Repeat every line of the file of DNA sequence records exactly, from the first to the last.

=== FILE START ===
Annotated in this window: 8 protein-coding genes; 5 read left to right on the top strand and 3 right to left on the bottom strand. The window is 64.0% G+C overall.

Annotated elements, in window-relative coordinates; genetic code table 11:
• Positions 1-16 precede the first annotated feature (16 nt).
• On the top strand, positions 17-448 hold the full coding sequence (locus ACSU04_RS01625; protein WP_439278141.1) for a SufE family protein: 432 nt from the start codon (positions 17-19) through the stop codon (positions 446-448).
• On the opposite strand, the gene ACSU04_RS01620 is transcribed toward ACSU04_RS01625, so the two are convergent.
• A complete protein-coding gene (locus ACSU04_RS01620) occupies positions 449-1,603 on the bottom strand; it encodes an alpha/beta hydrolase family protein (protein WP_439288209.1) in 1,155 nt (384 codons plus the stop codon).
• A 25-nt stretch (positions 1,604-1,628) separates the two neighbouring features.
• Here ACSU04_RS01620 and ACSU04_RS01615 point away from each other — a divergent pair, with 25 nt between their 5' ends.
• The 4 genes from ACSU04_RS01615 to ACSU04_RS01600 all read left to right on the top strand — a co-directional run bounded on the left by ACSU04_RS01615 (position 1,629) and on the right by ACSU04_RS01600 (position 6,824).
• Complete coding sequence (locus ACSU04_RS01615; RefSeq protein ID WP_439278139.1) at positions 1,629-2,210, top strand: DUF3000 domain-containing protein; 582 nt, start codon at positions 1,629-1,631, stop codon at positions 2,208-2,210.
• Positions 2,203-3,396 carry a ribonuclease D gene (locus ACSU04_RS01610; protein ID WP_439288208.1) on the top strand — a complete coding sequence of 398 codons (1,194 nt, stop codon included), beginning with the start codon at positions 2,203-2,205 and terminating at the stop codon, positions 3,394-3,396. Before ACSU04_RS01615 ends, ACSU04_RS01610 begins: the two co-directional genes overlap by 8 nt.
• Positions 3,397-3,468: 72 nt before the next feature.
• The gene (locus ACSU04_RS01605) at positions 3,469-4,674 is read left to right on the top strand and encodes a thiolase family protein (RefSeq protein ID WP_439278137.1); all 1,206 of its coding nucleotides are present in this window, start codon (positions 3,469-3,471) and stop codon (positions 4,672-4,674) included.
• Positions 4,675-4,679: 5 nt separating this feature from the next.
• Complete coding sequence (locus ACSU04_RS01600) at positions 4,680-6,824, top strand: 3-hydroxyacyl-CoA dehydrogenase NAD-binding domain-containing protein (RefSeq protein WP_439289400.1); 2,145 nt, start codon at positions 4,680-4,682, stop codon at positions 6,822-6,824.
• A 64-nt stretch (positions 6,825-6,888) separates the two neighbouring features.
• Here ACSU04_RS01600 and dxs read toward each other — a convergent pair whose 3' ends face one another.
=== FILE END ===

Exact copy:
Annotated in this window: 8 protein-coding genes; 5 read left to right on the top strand and 3 right to left on the bottom strand. The window is 64.0% G+C overall.

Annotated elements, in window-relative coordinates; genetic code table 11:
• Positions 1-16 precede the first annotated feature (16 nt).
• On the top strand, positions 17-448 hold the full coding sequence (locus ACSU04_RS01625; protein WP_439278141.1) for a SufE family protein: 432 nt from the start codon (positions 17-19) through the stop codon (positions 446-448).
• On the opposite strand, the gene ACSU04_RS01620 is transcribed toward ACSU04_RS01625, so the two are convergent.
• A complete protein-coding gene (locus ACSU04_RS01620) occupies positions 449-1,603 on the bottom strand; it encodes an alpha/beta hydrolase family protein (protein WP_439288209.1) in 1,155 nt (384 codons plus the stop codon).
• A 25-nt stretch (positions 1,604-1,628) separates the two neighbouring features.
• Here ACSU04_RS01620 and ACSU04_RS01615 point away from each other — a divergent pair, with 25 nt between their 5' ends.
• The 4 genes from ACSU04_RS01615 to ACSU04_RS01600 all read left to right on the top strand — a co-directional run bounded on the left by ACSU04_RS01615 (position 1,629) and on the right by ACSU04_RS01600 (position 6,824).
• Complete coding sequence (locus ACSU04_RS01615; RefSeq protein ID WP_439278139.1) at positions 1,629-2,210, top strand: DUF3000 domain-containing protein; 582 nt, start codon at positions 1,629-1,631, stop codon at positions 2,208-2,210.
• Positions 2,203-3,396 carry a ribonuclease D gene (locus ACSU04_RS01610; protein ID WP_439288208.1) on the top strand — a complete coding sequence of 398 codons (1,194 nt, stop codon included), beginning with the start codon at positions 2,203-2,205 and terminating at the stop codon, positions 3,394-3,396. Before ACSU04_RS01615 ends, ACSU04_RS01610 begins: the two co-directional genes overlap by 8 nt.
• Positions 3,397-3,468: 72 nt before the next feature.
• The gene (locus ACSU04_RS01605) at positions 3,469-4,674 is read left to right on the top strand and encodes a thiolase family protein (RefSeq protein ID WP_439278137.1); all 1,206 of its coding nucleotides are present in this window, start codon (positions 3,469-3,471) and stop codon (positions 4,672-4,674) included.
• Positions 4,675-4,679: 5 nt separating this feature from the next.
• Complete coding sequence (locus ACSU04_RS01600) at positions 4,680-6,824, top strand: 3-hydroxyacyl-CoA dehydrogenase NAD-binding domain-containing protein (RefSeq protein WP_439289400.1); 2,145 nt, start codon at positions 4,680-4,682, stop codon at positions 6,822-6,824.
• A 64-nt stretch (positions 6,825-6,888) separates the two neighbouring features.
• Here ACSU04_RS01600 and dxs read toward each other — a convergent pair whose 3' ends face one another.